>> I>> I'm finally back in the colder climate of London after a blissful but productive week in Sydney for fashion week. I've still got a ton to post about on all things Aussie but first up, something physical to put on my back. Autumn winter collections of Australian designers get a little lost in the international scheme of things since there is only one Mercedes Benz Fashion Week Australia a year, showcasing what they would call their spring summer collections (but are our autumn winter collections in the Northern Hemisphere... I feel like a broken record explaining this). Just as our summer is approaching though, their winter is beginning and so it is we get some notions of outerwear, knits and thicker clothes to deal with what I personally think is a pretty tame winter. I came away with pieces from Romance was Born's A/W 13 collection that is currently in stores now but are just about perfect for the still mild spring we're getting in the UK (although I'm still mega pleased that our very own Harvey Nichols is selling Romance was Born's Marvel collection). It's all season semantics of course when topsy turvy weather in the current climate is out of sync with store deliveries and collections in general are becoming less about catering to specific seasons.
The point is it's good to shed some Northern Hemisphere light on Australian designers' autumn collections and RWB's Lil Lord Fauntleroy collection is a good un'. Luke Sales and Anna Plunkett worked with the Johnston Collection in Melbourne's Fairhall Museum to select pieces that would inspire the the prints. Sales and Plunkett picked up on the twee and ornate Staffordshire figurines, the sort that my mum loves to collect and put into dusty glass cabinets. The title of the collection also had a role to play. Frances Hodgson Burnett's tale about the little Earl and his elegant velvet suit and fancy ruffled blouses with oversized collars were amplified in the context of this 18th century Fragonard-hued collection. Tongue in cheek imagination is Romance was Born's speciality though and fortunately nothing ever veers too far into the dusty origins of these references. Even Thomas Gainsborough's painting of "The Blue Boy" is reproduced by the Sydney artist Phil James with a wink and a nudge. The bomber jacket, quilted skirt and matching fan-clutch look like a delicious trio together but can just as easily be taken apart for just a Lil' touch of Fauntleroy action.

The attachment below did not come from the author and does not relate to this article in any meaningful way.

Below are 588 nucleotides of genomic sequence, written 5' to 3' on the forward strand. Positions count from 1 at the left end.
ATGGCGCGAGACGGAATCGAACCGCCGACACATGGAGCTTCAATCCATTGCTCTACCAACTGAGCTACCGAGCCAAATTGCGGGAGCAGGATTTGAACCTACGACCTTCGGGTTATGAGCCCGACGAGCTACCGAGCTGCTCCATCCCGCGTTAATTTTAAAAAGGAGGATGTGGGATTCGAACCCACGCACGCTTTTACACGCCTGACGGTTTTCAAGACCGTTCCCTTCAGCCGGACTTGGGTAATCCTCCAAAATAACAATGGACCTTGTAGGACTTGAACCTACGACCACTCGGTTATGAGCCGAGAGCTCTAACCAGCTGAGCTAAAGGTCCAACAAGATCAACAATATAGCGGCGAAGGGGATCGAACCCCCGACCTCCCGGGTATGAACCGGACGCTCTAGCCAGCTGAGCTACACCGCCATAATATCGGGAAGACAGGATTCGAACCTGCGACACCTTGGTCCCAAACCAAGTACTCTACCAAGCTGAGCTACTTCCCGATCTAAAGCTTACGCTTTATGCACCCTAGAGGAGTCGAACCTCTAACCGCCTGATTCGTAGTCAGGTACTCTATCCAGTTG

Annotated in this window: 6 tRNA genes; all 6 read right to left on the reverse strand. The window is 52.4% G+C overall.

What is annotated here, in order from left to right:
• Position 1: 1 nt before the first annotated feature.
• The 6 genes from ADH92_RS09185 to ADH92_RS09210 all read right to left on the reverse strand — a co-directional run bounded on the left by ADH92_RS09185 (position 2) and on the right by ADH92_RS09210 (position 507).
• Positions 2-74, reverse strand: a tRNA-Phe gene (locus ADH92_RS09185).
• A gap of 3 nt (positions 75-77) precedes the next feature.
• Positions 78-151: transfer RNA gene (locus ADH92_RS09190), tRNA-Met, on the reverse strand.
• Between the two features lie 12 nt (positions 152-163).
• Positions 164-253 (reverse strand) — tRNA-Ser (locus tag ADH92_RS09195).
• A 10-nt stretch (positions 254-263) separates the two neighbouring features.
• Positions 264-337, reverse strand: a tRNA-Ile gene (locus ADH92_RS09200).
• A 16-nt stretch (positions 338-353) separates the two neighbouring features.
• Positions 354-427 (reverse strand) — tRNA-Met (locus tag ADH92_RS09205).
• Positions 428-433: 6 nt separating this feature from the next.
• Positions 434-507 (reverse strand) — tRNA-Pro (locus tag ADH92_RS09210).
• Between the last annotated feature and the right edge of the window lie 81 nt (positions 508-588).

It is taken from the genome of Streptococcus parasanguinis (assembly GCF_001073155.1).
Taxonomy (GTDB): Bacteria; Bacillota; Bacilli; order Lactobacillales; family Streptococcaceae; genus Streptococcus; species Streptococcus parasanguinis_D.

Speaking of Staffordshire figurines, my sister Louisa has just styled this shoot for her site Lust and Found, featuring mum's repro porcelain figures, which we always thought were supremely hilarious, together with jewellery by Smith/Grey. A brilliant match, no?